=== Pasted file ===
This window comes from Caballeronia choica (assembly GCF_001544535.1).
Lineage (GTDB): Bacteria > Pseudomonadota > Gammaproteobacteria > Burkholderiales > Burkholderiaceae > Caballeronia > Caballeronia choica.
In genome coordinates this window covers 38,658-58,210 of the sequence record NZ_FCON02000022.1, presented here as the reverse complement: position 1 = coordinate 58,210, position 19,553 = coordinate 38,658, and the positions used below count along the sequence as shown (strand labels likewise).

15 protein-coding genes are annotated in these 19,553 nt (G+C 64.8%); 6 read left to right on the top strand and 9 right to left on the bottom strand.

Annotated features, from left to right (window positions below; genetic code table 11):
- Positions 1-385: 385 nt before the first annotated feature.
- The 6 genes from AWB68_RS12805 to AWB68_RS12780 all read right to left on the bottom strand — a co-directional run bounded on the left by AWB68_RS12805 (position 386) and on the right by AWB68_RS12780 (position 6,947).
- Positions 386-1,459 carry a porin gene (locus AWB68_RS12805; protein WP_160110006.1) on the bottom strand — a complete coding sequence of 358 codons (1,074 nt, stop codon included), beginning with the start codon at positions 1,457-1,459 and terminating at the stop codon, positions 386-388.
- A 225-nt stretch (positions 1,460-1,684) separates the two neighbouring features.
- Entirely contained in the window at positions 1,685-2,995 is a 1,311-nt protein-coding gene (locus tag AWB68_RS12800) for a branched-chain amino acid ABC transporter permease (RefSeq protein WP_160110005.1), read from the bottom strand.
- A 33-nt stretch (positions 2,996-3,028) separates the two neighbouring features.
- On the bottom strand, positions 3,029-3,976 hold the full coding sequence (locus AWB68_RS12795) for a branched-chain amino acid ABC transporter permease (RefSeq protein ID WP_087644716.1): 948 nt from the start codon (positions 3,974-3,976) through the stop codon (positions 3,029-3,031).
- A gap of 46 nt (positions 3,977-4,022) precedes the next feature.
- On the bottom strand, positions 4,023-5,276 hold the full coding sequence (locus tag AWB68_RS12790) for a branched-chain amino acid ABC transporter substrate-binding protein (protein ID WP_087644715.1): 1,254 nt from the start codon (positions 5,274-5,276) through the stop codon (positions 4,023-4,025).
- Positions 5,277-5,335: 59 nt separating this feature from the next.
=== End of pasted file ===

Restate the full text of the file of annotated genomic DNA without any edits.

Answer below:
This window comes from Caballeronia choica (assembly GCF_001544535.1).
Lineage (GTDB): Bacteria > Pseudomonadota > Gammaproteobacteria > Burkholderiales > Burkholderiaceae > Caballeronia > Caballeronia choica.
In genome coordinates this window covers 38,658-58,210 of the sequence record NZ_FCON02000022.1, presented here as the reverse complement: position 1 = coordinate 58,210, position 19,553 = coordinate 38,658, and the positions used below count along the sequence as shown (strand labels likewise).

15 protein-coding genes are annotated in these 19,553 nt (G+C 64.8%); 6 read left to right on the top strand and 9 right to left on the bottom strand.

Annotated features, from left to right (window positions below; genetic code table 11):
- Positions 1-385: 385 nt before the first annotated feature.
- The 6 genes from AWB68_RS12805 to AWB68_RS12780 all read right to left on the bottom strand — a co-directional run bounded on the left by AWB68_RS12805 (position 386) and on the right by AWB68_RS12780 (position 6,947).
- Positions 386-1,459 carry a porin gene (locus AWB68_RS12805; protein WP_160110006.1) on the bottom strand — a complete coding sequence of 358 codons (1,074 nt, stop codon included), beginning with the start codon at positions 1,457-1,459 and terminating at the stop codon, positions 386-388.
- A 225-nt stretch (positions 1,460-1,684) separates the two neighbouring features.
- Entirely contained in the window at positions 1,685-2,995 is a 1,311-nt protein-coding gene (locus tag AWB68_RS12800) for a branched-chain amino acid ABC transporter permease (RefSeq protein WP_160110005.1), read from the bottom strand.
- A 33-nt stretch (positions 2,996-3,028) separates the two neighbouring features.
- On the bottom strand, positions 3,029-3,976 hold the full coding sequence (locus AWB68_RS12795) for a branched-chain amino acid ABC transporter permease (RefSeq protein ID WP_087644716.1): 948 nt from the start codon (positions 3,974-3,976) through the stop codon (positions 3,029-3,031).
- A gap of 46 nt (positions 3,977-4,022) precedes the next feature.
- On the bottom strand, positions 4,023-5,276 hold the full coding sequence (locus tag AWB68_RS12790) for a branched-chain amino acid ABC transporter substrate-binding protein (protein ID WP_087644715.1): 1,254 nt from the start codon (positions 5,274-5,276) through the stop codon (positions 4,023-4,025).
- Positions 5,277-5,335: 59 nt separating this feature from the next.